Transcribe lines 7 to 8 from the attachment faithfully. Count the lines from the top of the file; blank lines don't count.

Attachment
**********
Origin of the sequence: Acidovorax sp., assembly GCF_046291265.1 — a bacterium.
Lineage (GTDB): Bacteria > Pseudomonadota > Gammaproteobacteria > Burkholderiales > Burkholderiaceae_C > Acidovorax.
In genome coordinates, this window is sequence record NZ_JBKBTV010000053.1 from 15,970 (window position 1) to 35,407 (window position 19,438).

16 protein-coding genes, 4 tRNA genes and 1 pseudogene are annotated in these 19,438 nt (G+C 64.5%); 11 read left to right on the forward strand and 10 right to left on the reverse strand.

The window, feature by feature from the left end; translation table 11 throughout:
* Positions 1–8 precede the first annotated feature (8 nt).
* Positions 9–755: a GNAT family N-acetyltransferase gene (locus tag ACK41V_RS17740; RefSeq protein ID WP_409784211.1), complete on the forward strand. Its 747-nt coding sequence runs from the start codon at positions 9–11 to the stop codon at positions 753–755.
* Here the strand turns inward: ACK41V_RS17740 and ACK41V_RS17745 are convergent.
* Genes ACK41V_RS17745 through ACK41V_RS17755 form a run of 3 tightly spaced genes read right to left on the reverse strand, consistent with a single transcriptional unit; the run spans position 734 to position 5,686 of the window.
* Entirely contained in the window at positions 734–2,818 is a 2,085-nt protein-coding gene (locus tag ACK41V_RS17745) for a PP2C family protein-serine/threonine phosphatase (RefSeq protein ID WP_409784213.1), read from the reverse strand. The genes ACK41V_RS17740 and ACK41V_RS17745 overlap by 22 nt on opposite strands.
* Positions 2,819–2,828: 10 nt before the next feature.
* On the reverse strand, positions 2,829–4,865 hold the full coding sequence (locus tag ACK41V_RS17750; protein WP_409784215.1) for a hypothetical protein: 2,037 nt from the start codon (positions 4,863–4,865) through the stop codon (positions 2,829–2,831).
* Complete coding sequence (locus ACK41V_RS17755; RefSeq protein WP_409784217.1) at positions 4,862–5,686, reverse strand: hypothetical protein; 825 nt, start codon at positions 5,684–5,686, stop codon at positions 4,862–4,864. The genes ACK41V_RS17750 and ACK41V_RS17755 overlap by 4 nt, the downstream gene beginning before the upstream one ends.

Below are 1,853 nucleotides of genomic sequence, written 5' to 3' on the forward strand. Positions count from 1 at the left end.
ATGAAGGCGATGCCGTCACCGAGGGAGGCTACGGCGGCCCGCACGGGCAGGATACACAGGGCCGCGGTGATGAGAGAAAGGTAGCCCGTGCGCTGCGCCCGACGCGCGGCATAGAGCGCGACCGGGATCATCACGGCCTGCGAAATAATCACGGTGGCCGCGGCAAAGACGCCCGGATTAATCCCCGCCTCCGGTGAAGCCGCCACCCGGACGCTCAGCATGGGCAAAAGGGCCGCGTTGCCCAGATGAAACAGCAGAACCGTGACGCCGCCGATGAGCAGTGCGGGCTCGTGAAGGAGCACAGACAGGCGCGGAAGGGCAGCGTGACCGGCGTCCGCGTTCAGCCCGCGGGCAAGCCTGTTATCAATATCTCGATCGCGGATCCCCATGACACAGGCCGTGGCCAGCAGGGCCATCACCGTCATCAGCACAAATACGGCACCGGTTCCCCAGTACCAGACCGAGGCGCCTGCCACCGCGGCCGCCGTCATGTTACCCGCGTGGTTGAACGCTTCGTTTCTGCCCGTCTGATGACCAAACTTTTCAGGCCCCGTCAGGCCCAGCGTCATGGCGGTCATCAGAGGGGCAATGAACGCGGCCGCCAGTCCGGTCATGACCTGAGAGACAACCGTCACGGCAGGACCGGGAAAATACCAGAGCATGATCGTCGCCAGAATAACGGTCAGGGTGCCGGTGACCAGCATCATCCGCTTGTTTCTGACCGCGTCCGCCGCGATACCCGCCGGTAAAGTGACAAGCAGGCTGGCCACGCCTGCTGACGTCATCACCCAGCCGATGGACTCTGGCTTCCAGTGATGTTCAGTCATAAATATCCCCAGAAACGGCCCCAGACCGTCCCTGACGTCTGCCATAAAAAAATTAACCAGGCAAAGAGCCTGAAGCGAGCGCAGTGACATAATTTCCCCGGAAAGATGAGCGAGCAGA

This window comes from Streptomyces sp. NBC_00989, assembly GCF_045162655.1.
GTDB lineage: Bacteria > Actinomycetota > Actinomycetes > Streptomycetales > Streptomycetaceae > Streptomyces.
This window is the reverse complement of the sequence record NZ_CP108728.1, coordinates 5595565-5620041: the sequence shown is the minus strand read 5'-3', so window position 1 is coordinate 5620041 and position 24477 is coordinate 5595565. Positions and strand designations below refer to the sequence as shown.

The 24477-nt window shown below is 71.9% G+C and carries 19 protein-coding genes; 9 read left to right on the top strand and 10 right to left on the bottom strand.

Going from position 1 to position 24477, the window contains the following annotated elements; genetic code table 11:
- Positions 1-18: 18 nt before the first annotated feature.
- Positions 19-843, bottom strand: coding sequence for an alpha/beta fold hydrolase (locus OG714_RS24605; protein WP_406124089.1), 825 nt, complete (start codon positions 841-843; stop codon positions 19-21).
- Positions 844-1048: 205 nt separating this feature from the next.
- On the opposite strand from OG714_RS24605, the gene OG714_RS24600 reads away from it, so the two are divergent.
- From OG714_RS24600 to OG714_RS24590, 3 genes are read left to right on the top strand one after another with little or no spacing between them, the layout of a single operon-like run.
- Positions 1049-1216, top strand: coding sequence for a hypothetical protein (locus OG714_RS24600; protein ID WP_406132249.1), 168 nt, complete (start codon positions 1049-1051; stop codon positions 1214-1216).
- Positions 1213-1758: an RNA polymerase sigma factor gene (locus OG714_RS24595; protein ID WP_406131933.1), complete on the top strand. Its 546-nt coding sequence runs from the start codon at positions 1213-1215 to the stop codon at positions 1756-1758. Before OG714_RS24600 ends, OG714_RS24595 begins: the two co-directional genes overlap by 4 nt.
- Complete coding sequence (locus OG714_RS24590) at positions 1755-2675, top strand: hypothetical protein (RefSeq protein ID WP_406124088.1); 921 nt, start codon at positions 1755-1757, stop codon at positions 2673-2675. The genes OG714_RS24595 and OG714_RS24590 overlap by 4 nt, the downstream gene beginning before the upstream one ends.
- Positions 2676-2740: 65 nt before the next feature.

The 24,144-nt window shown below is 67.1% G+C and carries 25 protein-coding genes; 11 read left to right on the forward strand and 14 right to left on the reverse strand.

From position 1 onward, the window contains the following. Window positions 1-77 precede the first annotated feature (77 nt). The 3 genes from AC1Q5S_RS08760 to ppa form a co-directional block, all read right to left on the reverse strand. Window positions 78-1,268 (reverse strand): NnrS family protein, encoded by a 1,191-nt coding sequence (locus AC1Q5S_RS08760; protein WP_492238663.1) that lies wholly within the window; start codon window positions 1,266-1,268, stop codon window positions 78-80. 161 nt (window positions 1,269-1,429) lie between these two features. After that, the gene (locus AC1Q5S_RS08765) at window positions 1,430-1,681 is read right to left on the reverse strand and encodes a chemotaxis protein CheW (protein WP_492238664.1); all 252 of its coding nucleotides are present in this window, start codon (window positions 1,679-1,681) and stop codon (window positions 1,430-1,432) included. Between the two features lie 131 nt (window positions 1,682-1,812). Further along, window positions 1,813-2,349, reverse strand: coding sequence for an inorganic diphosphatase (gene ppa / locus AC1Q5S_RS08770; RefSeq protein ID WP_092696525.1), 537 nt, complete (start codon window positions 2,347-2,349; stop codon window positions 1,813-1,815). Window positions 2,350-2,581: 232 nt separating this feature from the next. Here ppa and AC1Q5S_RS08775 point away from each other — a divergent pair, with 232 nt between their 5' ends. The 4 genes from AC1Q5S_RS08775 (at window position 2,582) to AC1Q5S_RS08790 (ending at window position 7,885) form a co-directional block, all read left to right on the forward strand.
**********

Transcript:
* Positions 9–755: a GNAT family N-acetyltransferase gene (locus tag ACK41V_RS17740; RefSeq protein ID WP_409784211.1), complete on the forward strand. Its 747-nt coding sequence runs from the start codon at positions 9–11 to the stop codon at positions 753–755.
* Here the strand turns inward: ACK41V_RS17740 and ACK41V_RS17745 are convergent.